In stark contrast to such Ivy League seriousness is the country's number one party school, Arizona State, which spends most of its money not on teachers but on swimming pools, luxury dorms and other posh infrastructure in order to lure out-of-state students, who pay full freight. The diminishment of academic seriousness here and at other state schools (where tuition was once very low or even non-existent) leads to yet another statistical shocker: 68 percent of students at public universities don't graduate within four years.
This depressing information is set in relief by a historical pause to look back at the little-remembered Morrill Act of 1862, in which the government decreed that a portion of land in every state in the union be set aside for an institution of higher learning, a move that also made possible the establishment of black colleges in the South. The film also usefully recalls the G.I. Bill, under which two million soldiers returning from World War II were able to attend college without worrying about the cost.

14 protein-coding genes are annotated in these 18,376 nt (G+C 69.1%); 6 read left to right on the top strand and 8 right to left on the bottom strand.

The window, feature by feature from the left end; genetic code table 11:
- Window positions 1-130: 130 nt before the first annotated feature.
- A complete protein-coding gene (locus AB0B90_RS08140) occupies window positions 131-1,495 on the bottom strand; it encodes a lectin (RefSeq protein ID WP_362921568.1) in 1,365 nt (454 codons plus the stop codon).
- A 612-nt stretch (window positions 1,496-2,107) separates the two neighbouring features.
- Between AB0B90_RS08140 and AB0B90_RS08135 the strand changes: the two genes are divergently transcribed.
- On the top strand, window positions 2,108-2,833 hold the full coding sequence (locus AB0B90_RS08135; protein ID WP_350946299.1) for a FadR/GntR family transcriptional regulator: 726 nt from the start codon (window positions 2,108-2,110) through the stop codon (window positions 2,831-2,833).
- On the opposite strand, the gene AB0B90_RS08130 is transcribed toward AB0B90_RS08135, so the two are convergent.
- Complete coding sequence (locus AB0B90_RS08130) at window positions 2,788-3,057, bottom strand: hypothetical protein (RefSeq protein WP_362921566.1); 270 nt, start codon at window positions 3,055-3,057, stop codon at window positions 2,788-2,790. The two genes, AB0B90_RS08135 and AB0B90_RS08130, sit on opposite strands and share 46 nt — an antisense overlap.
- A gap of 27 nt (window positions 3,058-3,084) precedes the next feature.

As far as education was concerned, those wartime eras were the good old days. So was the heyday of the state university and college systems in California, once a model for the nation, but which of late has become severely compromised due to a lack of sufficient funding. Rossi takes at quick look at some smaller institutions to which committed students give good report cards, such as the free, all-male, work-and-study Deep Springs College in Death Valley and Spelman College for black women, but spends a great deal of time covering the crisis at Manhattan's Cooper Union, where students occupied the office of the president for 65 days in protest of the implementation of tuition at the historically free school.